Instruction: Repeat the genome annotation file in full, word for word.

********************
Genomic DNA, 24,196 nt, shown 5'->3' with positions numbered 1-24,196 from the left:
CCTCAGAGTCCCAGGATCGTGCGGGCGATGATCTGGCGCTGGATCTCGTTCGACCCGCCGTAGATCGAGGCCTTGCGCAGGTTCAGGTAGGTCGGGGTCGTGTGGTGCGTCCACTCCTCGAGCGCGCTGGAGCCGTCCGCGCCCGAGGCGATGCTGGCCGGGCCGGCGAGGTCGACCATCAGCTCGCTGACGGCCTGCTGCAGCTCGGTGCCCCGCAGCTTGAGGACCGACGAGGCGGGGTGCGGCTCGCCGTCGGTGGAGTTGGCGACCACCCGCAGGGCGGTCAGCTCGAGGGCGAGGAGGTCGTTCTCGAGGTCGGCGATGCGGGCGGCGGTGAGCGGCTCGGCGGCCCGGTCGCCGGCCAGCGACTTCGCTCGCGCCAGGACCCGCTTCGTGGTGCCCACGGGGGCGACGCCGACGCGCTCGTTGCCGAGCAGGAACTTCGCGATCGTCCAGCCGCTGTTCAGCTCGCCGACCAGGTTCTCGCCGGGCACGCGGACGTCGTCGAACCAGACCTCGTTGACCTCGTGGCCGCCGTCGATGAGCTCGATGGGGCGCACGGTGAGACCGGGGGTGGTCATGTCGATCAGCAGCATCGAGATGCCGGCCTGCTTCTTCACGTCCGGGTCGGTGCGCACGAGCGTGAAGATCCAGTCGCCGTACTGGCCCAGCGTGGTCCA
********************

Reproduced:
Genomic DNA, 24,196 nt, shown 5'->3' with positions numbered 1-24,196 from the left:
CCTCAGAGTCCCAGGATCGTGCGGGCGATGATCTGGCGCTGGATCTCGTTCGACCCGCCGTAGATCGAGGCCTTGCGCAGGTTCAGGTAGGTCGGGGTCGTGTGGTGCGTCCACTCCTCGAGCGCGCTGGAGCCGTCCGCGCCCGAGGCGATGCTGGCCGGGCCGGCGAGGTCGACCATCAGCTCGCTGACGGCCTGCTGCAGCTCGGTGCCCCGCAGCTTGAGGACCGACGAGGCGGGGTGCGGCTCGCCGTCGGTGGAGTTGGCGACCACCCGCAGGGCGGTCAGCTCGAGGGCGAGGAGGTCGTTCTCGAGGTCGGCGATGCGGGCGGCGGTGAGCGGCTCGGCGGCCCGGTCGCCGGCCAGCGACTTCGCTCGCGCCAGGACCCGCTTCGTGGTGCCCACGGGGGCGACGCCGACGCGCTCGTTGCCGAGCAGGAACTTCGCGATCGTCCAGCCGCTGTTCAGCTCGCCGACCAGGTTCTCGCCGGGCACGCGGACGTCGTCGAACCAGACCTCGTTGACCTCGTGGCCGCCGTCGATGAGCTCGATGGGGCGCACGGTGAGACCGGGGGTGGTCATGTCGATCAGCAGCATCGAGATGCCGGCCTGCTTCTTCACGTCCGGGTCGGTGCGCACGAGCGTGAAGATCCAGTCGCCGTACTGGCCCAGCGTGGTCCA